Before this day, marriage had been a vague concept to Coralline, something in the distance, like the clouds in the sky. Now, she felt as though the clouds had descended suddenly upon her and struck her with lightning. Her mind churning, she considered the changes to her life that would be wrought by marriage. Her name would change, for one; she would go from Coralline Costaria to Coralline Elnath—the new name just didn’t have a ring to it. More importantly, she would no longer live in this home with her parents and little brother, but would live with Ecklon and his parents in the Mansion—the largest home in Urchin Grove. But she didn’t want to live in the Mansion.
“Cora?” said Ecklon.
His hand trembled under the tellin shell, Coralline noticed through her haze. It was that slight movement that shook her; it told her that, for the first time since she’d known him, he was nervous.
She thought back to the day last week when she’d been sick with a cold. She hadn’t told Ecklon, and she still didn’t know how he’d learned it, but he’d come knocking at her door with a bowl of buttonweed. “How did you know I was sick?” she’d asked. “I’m a detective—it’s my job to know,” he’d said. “Well, I’m a healer,” she’d countered, “and it’s my job to not make you sick.” His eyes glinting, he’d wrapped his arms around her waist. In contrast to her words, her body had melted against his, and her fingers had tangled in his hair. “I wouldn’t care if I was sick every day as long as I was with you,” he’d said, and given her a long, languorous kiss.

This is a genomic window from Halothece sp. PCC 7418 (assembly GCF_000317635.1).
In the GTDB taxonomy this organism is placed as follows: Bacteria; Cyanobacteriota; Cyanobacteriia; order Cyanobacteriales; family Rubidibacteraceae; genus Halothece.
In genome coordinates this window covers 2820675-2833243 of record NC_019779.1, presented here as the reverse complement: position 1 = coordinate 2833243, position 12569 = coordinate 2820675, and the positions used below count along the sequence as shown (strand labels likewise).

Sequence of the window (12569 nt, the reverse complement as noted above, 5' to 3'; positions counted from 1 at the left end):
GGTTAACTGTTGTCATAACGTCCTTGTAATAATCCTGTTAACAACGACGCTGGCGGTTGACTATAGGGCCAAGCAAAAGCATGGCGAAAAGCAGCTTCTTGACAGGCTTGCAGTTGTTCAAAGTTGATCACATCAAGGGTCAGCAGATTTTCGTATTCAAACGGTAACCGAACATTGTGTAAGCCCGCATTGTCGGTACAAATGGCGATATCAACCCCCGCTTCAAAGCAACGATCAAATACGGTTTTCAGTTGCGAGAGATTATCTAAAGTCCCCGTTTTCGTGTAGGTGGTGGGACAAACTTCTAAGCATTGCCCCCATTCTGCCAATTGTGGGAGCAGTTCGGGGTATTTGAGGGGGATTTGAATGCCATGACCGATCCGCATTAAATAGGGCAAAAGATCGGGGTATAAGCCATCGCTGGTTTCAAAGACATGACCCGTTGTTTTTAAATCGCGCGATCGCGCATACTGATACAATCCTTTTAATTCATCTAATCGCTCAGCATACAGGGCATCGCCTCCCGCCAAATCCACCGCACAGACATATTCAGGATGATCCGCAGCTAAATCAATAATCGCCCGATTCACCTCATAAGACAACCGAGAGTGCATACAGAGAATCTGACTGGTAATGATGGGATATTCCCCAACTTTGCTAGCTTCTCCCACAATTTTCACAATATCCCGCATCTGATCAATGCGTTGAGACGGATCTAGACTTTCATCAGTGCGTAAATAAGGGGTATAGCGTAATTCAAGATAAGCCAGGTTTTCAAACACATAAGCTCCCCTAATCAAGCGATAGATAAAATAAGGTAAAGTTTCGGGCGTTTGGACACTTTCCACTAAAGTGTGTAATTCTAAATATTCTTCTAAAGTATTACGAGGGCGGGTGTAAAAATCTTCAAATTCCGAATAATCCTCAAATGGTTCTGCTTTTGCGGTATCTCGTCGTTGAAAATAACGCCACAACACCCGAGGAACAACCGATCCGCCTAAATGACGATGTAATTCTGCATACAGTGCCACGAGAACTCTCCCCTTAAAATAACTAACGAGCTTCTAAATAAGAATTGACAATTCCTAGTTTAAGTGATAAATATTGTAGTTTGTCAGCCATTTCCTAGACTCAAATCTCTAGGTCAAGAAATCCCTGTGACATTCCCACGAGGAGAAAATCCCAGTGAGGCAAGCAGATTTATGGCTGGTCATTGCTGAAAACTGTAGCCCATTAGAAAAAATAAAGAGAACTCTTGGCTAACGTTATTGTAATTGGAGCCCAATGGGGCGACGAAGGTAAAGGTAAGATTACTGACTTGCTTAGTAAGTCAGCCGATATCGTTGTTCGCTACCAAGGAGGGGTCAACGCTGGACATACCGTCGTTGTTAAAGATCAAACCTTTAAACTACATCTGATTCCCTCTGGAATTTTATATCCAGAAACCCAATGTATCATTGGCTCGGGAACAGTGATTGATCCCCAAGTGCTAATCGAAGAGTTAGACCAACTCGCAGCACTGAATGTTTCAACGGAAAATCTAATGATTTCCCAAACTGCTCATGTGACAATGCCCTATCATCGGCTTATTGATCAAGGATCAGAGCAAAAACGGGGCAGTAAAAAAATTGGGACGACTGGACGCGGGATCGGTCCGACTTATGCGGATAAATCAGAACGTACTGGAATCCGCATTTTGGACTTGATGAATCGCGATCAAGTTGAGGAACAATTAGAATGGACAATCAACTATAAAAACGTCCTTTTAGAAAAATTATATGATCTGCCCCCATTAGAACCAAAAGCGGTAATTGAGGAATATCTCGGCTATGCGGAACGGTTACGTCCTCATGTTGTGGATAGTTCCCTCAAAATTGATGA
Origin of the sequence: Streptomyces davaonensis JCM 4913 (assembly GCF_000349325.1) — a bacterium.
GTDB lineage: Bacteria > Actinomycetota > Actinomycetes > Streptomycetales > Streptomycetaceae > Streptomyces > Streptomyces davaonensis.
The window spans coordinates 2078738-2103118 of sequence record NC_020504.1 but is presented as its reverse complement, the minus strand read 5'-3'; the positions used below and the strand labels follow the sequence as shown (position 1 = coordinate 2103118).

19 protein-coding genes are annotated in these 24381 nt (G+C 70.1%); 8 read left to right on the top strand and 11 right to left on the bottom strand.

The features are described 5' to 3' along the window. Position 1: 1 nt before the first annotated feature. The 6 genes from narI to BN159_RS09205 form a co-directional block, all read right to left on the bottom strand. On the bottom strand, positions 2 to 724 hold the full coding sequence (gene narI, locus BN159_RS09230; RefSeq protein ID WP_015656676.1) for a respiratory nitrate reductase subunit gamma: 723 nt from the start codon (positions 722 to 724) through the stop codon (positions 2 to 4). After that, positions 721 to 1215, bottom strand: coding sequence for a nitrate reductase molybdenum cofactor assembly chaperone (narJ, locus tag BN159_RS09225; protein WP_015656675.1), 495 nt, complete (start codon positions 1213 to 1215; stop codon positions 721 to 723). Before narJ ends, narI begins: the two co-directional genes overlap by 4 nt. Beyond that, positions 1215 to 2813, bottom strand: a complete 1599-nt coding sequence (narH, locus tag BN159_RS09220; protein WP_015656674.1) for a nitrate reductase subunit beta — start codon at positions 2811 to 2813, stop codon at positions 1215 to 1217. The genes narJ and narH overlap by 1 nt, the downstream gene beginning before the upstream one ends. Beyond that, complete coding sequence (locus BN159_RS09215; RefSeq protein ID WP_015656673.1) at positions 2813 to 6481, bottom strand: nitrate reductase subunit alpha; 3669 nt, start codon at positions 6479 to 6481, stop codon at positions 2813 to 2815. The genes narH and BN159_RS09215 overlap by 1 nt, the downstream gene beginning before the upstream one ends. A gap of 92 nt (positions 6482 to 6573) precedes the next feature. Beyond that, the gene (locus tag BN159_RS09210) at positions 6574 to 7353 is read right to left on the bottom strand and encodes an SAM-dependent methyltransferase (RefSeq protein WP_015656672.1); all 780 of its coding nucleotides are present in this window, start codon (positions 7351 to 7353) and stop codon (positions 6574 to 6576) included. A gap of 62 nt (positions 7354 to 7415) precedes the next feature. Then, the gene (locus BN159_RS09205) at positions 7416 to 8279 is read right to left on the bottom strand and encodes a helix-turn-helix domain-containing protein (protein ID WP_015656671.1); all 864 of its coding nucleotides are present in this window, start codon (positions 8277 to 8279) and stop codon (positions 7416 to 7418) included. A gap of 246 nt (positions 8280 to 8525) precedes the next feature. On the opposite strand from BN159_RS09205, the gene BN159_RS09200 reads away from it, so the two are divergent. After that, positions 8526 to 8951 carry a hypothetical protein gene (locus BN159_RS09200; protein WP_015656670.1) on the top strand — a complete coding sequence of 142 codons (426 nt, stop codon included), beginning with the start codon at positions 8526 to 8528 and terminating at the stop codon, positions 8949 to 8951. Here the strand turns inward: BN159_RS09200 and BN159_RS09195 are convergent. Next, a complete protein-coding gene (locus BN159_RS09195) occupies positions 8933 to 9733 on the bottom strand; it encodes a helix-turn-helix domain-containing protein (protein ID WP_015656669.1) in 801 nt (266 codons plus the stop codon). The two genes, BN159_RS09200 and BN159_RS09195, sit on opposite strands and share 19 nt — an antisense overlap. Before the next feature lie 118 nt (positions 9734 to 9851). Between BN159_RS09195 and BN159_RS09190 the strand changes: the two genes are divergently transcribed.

What was she thinking? Did she have dementia like her patient Mola? This was Ecklon, proposing to her—Ecklon, courageous and kind—Ecklon, as her mother often reminded her, the most eligible bachelor in the village of Urchin Grove. She would be fortunate to marry him. His proposal was a surprise, that was all, and she hated surprises.
“Yes,” Coralline said, raising her blue-green eyes to his. Then, more emphatically, “Yes.”
Ecklon smiled at her, then at each of her parents. They beamed back at him. Coralline found that, like a star, his smile could swing any satellite into orbit, even her mother and father, who otherwise rotated in opposite directions.
The rose petal tellin was strung on a translucent vine, and Ecklon held it out toward Coralline so he could clasp it around her neck. She turned away from him, grateful to have a moment without her face in full view. His fingers brushed her shoulder blades as they closed the clasp at the nape of her neck. The click of the clasp made her think of handcuffs, and her heart pounded in her ears. Turning back to face the table, keeping her gaze down, Coralline raised the rose petal tellin off her collarbone and ran her index finger over its surface, back and forth. The shell’s texture was smooth, its ridges gentle—as their relationship had been.